Cliffton Dry Promo Video

I can’t believe its been 3 months… I’ve been knee deep working on a new beverage brand.  its SO exciting.  I partnered with my old client, Roman Roth (Wolffer Wine and Grapes of Roth).   No its not a wine that we’re developing - it has a 5 % alcohol level - its easy to drink and its tastes great. Mom’s the word on this project!  I’m not allowed to discuss until January.  This is a fun project.  Packed with cool and hip content.  

So stay tuned. 

Chat soon.

Shelagh

Great collection by Bibhu - he just keeps getting better. Bibhu, proud of you. Love and kisses, Shelagh

tumblrbot asked: WHERE WOULD YOU MOST LIKE TO VISIT ON YOUR PLANET?

Timbuktu.  Seriously.  I’d love to go.  its a  West African nation north of the River Niger.  Its was a main trading route in the 12th century.  Now of the beaten path… for me, its high on my list to visit.  

Hard to believe that we’re heading to the last days of summer!  And yes, I, along with many of you, have been busy with work (Rolex Video and Directing New Media & Brand Content Workshops for clients such as the CFDA incubator designers), and family fun in the sun - but one of the topics that has come up this summer is Video via New Media.  

In 2011, what we’ve seen is that Luxury brands that use interesting, aesthetically-pleasing videos (in-store, mobile, tablet) can help to add to the shopping experience and increase transactions.  Good video content drives traffic to retail as well as e-commerce.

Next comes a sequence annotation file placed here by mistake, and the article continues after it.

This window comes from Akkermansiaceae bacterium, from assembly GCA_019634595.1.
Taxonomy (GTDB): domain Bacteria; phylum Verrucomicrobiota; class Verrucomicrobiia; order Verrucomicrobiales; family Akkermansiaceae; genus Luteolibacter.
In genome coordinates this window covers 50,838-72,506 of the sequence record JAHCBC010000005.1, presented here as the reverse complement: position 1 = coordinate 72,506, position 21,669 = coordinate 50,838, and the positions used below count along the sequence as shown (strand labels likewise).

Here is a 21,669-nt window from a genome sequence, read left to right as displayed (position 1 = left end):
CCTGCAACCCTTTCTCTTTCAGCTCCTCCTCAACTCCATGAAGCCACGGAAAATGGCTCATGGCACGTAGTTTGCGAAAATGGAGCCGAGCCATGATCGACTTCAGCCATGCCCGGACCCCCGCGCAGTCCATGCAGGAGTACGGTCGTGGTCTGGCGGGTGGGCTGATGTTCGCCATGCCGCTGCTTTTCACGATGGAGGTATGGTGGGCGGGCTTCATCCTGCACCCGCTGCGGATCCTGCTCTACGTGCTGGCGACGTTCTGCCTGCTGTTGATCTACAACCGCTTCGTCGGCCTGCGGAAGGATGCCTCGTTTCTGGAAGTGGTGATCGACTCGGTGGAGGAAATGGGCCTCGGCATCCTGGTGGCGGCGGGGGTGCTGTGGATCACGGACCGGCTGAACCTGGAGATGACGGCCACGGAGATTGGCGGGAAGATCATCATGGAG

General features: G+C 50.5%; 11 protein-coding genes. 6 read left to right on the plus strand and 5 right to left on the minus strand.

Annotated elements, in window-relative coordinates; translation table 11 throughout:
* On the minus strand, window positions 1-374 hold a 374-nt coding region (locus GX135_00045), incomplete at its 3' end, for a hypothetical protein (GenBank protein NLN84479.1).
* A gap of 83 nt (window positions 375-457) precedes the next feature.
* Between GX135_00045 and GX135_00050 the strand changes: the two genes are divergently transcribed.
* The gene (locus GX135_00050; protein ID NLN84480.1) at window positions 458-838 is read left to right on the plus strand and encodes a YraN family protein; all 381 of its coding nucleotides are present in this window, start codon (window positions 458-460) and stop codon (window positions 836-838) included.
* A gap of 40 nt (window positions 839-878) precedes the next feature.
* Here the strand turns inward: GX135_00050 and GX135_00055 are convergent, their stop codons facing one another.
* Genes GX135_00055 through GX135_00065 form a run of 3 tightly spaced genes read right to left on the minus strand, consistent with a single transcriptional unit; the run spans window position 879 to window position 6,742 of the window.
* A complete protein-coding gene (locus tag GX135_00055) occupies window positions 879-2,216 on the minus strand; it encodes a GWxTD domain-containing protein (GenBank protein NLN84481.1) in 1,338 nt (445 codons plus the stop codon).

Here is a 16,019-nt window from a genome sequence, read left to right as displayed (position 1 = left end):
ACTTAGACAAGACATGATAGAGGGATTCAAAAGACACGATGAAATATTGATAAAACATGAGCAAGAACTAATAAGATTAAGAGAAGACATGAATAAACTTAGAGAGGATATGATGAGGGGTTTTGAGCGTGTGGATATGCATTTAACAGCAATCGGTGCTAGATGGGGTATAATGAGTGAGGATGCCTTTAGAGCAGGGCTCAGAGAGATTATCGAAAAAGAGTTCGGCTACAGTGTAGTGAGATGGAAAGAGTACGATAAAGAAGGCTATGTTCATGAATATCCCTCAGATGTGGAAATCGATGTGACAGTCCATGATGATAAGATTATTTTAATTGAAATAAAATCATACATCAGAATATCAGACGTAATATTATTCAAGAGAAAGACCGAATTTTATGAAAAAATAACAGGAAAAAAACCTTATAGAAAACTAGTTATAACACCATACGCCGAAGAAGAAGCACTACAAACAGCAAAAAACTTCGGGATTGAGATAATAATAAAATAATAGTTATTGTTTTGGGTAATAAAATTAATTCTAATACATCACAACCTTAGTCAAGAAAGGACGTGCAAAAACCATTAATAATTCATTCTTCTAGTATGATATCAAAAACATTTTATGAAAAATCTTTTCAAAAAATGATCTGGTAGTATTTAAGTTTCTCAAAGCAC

Videos that focus on products or the history and legacy of a brand or position the product/brand (as in broadcast, only far less $$) are usually the most beneficial. However, bland and uninteresting videos, not surprisingly, are ignored by consumers and can add almost nothing to the brand experience.

The days of just picking up a camera and shooting are over.  Clients (we hope) have learned that “band-aids don’t work (when it comes to branding).  The rule of thumb “PROCESS” still applies to build unique brands that stand up to the test of time.  

The 3 steps that I apply to branding CONTENT for all MEDIA 

1. WHO are you talking to? Do a visual (or if you have the budget) a research spectrum on the target audience.

 2. WHAT are going to say to them. Explore culture, education, lifestyle etc. 

3. HOW, are you going to say it. (this is the one that today, agencies and clients jump to first. Its the sexy part of branding).  If you want your work to stand the test of time. Take the time to go through the process - you, and your clients will benefit. 

If budgets are an issue, other video options such as a behind the scenes of a your photo-shoot or brand experiential videos like runway shows and music videos.  These videos create a sense of energy, visual stimulation and connect the customer to the brand. This type of video is fantastic to spread the buzz… Your PR agency and your product will benefit. But it won’t position your brand (social media & PR works for a short while, but as many designers and CEO’s have mentioned to me time and again “ the story the media are saying about us - is NOT who WE are…”).  Brand building is part strategy and research, part creative curation, and part execution and media.  If you have BIG ideas, surround yourself with experienced brand builders - and make them (us) part of your marketing team.